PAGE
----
Dennis Dimbleby Bagley is a brilliant young advertising executive who can't come up with a slogan to sell a revolutionary new pimple cream. His obsessive worrying affects not only his ...
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Dennis Dimbleby Bagley is a brilliant young advertising executive who can't come up with a slogan to sell a revolutionary new pimple cream. His obsessive worrying affects not only his relationship with his wife, his friends and his boss, but also his own body - graphically demonstrated when he grows a large stress-related boil on his shoulder. But when the boil grows eyes and a mouth and starts talking, Bagley really begins to think he's lost his mind. But has he? Written by
Michael Brooke <email@example.com>
The classic Aston Martin seen in the Bagleys' garage belonged to writer/director Bruce Robinson. A 1961 DB4 Convertible of which only 70 were made, he owned it for 30 years and it was auctioned off in 2008. See more »
During the anniversary party, the strap on Julia's dress changes shoulders for one scene. When the dress is on the opposite shoulder, it looks a different colour as well. See more »
Denis Dimbleby Bagley:
Let me try and clarify some of this for you. Best Company Supermarkets are not interested in selling wholesome foods. They are not worried about the nation's health. What is concerning them, is that the nation appears to be getting worried about its health, and that is what's worrying Best Co., because Best Co. wants to go on selling them what it always has, i.e. white breads, baked beans, canned foods, and that suppurating, fat squirting little heart attack traditionally known as ...
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Just to illustrate Black_Rider's depth of critical thought (or lack thereof), I'd like to point out that there are more trees in the U.S. now than there were in colonial times because the country is about 10 times as large now (thanks to native genocide and the unprovoked invasion of Mexico, among other things). That's one essential point of How to Get Ahead in Advertising: capitalism isn't about products, it's about selling. The drive for profit favors high-risk, short-term oriented business strategies. Businesses can't afford to think in the long term, or a more irresponsible competitor will undercut them. Businesses centered around rapidly shrinking natural resources such as the paper, lumber, fishing and oil industries are going to keep selling their products as fast as they can until they become so rare (i.e. depleted) that there's no longer a market for them. Then they'll either go belly up or move on to a more profitable market. But the market on a whole is unconcerned with matters like preserving enough forests to allow us to keep breathing, its only directive is to continue the exponential acceleration of its growth. As the movie points out, this ever-increasing growth of industry has to be supported by increased consumption, which means the all-pervasive coercion of advertising doing its damnedest to convince us we need things we don't to solve problems we didn't know we had.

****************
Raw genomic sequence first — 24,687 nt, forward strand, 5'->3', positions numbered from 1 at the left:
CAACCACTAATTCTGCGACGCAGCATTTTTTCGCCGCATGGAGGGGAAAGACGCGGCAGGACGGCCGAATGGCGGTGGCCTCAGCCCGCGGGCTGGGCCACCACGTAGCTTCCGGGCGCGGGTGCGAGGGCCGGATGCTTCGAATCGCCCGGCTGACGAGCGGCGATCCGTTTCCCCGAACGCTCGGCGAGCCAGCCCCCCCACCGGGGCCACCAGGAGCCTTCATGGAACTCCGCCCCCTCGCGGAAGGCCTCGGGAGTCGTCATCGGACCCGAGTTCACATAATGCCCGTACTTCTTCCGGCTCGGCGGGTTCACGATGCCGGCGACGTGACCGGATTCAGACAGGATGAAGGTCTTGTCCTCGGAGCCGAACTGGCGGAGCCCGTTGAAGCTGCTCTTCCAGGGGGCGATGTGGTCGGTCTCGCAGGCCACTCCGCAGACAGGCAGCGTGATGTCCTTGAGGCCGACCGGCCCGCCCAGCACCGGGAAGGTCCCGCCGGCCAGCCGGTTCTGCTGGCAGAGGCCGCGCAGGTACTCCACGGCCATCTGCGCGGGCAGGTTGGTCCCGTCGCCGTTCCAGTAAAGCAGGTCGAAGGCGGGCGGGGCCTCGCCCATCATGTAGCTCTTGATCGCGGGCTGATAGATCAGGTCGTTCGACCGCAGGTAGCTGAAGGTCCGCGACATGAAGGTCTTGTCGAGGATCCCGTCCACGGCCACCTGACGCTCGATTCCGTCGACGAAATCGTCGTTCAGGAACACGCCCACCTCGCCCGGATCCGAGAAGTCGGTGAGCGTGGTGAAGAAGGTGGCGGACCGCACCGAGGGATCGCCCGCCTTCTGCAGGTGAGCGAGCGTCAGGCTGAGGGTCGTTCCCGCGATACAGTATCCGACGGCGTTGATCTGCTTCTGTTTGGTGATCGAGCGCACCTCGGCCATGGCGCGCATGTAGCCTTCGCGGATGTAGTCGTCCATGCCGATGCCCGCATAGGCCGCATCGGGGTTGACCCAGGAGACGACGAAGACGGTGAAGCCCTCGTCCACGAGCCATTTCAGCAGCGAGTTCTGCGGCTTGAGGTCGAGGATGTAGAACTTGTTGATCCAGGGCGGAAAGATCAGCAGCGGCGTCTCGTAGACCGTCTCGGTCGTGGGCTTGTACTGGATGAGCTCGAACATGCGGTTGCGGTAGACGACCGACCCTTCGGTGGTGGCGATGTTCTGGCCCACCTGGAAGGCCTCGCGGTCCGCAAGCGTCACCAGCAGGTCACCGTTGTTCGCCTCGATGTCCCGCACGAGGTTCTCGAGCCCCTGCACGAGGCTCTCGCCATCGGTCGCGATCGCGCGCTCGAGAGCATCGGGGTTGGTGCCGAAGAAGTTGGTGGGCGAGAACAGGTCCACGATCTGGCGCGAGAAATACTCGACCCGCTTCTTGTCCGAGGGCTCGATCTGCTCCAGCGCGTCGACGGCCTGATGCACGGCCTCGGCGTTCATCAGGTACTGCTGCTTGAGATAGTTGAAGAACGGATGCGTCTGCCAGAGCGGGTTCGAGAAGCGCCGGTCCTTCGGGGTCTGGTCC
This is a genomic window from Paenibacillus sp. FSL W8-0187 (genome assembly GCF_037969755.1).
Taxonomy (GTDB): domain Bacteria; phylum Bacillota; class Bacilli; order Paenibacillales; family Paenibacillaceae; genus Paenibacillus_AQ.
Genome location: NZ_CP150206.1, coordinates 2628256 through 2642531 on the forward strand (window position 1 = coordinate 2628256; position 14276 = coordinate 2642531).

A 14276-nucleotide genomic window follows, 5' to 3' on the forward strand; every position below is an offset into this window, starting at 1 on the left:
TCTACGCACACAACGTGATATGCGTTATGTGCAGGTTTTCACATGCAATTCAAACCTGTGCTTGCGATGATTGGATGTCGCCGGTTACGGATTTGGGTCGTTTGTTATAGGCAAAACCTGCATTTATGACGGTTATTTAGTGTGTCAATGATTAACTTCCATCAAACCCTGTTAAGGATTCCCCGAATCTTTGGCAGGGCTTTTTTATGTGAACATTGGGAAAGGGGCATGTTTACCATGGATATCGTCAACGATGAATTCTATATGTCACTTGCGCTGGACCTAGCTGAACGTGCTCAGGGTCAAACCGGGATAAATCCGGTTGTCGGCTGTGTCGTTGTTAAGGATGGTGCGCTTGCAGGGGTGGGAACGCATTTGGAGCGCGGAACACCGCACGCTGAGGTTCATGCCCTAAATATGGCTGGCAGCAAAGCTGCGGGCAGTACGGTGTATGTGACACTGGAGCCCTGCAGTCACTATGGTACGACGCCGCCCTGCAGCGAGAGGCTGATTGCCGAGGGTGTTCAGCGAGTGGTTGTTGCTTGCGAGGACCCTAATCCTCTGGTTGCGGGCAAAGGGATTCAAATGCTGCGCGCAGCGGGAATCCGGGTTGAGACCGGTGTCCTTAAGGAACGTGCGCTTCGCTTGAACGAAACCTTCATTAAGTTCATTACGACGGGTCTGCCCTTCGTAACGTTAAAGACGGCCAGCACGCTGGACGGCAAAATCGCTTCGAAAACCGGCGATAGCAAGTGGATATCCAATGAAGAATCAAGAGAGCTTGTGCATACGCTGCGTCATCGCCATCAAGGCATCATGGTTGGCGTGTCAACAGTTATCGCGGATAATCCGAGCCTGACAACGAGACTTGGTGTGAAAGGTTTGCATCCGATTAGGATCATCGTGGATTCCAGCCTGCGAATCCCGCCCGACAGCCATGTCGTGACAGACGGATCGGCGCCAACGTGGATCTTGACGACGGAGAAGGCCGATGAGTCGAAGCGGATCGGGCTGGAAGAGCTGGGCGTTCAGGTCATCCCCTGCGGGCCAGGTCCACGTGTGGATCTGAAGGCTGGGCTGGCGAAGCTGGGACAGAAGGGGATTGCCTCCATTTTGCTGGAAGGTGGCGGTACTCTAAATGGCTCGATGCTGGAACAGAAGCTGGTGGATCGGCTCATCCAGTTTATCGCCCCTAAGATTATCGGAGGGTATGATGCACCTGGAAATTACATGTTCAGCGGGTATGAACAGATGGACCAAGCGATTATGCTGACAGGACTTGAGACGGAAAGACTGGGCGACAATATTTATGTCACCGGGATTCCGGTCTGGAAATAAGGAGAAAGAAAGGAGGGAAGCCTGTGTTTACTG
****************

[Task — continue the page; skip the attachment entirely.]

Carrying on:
This movie is a favorite, both for the pure entertainment of a captivating fantasy and the razor-sharp screeds against commodity culture. It's not simple-minded leftist sloganeering; although it's clearly hyperbolic, the underlying critique is, in my opinion, quite sophisticated. Although I love Withnail and I, I'd have to say I get more out of this film.
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